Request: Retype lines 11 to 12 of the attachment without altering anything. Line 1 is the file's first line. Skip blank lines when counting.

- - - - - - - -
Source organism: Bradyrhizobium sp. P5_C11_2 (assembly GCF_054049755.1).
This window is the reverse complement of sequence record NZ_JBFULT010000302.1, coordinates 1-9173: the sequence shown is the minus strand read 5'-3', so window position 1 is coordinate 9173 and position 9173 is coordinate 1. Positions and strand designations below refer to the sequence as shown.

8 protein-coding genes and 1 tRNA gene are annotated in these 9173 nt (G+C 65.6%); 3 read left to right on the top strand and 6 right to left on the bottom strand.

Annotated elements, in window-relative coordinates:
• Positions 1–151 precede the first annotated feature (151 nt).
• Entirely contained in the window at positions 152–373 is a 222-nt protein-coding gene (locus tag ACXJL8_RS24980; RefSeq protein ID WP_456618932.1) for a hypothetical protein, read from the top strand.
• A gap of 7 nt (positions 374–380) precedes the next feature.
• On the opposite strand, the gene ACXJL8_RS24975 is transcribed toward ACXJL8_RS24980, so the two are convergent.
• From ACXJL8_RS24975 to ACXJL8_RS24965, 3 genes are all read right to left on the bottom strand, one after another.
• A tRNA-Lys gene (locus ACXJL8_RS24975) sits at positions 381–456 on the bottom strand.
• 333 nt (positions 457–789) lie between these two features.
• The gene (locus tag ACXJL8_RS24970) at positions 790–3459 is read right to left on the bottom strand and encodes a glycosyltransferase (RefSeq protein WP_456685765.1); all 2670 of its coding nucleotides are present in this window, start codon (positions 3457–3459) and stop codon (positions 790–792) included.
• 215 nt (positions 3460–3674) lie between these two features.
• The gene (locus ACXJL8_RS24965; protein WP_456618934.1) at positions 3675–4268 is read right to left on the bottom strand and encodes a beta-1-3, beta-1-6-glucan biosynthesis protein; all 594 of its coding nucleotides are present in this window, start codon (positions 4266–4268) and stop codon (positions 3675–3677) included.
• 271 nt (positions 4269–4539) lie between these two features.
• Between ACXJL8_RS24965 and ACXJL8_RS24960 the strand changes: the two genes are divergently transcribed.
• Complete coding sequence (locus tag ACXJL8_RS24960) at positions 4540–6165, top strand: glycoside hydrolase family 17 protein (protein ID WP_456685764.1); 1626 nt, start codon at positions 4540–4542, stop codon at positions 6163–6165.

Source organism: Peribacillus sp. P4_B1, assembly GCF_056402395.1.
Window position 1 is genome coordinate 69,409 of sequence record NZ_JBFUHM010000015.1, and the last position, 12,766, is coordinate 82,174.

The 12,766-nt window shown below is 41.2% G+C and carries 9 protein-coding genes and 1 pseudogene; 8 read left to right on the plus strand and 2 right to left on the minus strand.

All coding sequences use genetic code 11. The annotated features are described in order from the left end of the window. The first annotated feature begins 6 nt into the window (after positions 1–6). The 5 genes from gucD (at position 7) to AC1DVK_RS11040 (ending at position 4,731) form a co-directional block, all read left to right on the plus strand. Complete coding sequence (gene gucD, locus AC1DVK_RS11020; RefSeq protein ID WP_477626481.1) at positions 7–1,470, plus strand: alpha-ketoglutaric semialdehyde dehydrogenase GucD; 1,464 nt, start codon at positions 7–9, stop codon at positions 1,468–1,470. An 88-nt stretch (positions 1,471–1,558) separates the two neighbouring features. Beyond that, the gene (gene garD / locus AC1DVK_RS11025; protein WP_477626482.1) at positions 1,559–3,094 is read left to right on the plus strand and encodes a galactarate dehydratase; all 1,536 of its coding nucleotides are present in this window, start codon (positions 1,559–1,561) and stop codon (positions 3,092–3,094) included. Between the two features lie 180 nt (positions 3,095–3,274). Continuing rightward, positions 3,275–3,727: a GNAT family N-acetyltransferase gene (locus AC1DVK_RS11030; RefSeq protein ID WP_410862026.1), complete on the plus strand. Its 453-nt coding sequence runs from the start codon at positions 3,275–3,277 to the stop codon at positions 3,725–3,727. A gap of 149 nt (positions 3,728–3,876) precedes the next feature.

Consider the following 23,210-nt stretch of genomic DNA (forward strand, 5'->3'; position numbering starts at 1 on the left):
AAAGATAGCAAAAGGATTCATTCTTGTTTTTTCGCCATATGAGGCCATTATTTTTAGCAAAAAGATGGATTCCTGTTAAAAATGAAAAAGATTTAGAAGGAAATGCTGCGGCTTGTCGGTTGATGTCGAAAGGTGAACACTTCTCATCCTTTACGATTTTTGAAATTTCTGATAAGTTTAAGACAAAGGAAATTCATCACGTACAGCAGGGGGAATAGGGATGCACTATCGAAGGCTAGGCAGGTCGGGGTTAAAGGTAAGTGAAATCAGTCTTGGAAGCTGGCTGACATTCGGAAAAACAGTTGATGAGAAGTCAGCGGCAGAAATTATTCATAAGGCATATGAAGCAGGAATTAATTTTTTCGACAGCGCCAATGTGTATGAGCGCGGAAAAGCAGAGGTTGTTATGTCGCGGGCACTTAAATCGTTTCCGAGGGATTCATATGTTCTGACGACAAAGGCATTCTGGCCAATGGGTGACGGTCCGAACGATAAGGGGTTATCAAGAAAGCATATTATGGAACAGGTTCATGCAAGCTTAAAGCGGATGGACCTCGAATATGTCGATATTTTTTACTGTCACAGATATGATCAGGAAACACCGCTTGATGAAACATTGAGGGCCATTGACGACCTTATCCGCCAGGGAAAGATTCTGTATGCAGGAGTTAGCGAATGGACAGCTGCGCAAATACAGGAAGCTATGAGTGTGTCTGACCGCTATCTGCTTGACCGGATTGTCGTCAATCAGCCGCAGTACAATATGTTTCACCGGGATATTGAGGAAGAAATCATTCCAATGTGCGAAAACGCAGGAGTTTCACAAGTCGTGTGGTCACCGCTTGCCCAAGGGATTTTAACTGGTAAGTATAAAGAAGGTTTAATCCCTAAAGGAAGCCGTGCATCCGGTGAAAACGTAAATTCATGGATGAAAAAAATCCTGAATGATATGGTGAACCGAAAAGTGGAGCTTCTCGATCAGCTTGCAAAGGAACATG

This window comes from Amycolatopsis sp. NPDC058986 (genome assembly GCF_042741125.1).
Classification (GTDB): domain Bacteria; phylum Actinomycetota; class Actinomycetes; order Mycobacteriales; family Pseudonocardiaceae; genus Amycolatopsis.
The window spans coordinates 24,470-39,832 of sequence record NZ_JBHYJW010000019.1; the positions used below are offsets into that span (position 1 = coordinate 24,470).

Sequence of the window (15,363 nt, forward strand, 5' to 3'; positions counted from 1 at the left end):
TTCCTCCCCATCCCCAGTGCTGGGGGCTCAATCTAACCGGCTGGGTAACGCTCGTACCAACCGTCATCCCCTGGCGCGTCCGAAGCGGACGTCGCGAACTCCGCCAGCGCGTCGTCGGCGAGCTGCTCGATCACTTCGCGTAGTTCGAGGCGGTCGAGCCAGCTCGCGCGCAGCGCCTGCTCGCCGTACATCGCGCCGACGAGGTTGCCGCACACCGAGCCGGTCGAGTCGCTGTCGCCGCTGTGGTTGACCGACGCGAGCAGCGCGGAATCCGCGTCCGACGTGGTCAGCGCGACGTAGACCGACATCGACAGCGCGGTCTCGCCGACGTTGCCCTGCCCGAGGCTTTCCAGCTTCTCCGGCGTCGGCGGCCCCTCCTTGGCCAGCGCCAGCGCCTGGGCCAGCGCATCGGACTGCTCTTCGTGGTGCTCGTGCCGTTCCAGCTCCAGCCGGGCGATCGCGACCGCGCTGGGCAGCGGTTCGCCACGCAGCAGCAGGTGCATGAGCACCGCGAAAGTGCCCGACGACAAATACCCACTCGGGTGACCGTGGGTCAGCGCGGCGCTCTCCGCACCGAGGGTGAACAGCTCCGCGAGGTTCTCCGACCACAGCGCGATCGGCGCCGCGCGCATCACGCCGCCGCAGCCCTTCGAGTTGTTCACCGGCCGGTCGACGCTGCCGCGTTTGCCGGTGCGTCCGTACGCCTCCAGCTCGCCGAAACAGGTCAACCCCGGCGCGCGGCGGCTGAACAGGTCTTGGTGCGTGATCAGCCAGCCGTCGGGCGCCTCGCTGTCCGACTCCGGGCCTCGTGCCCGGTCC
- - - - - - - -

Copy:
• 333 nt (positions 457–789) lie between these two features.
• The gene (locus tag ACXJL8_RS24970) at positions 790–3459 is read right to left on the bottom strand and encodes a glycosyltransferase (RefSeq protein WP_456685765.1); all 2670 of its coding nucleotides are present in this window, start codon (positions 3457–3459) and stop codon (positions 790–792) included.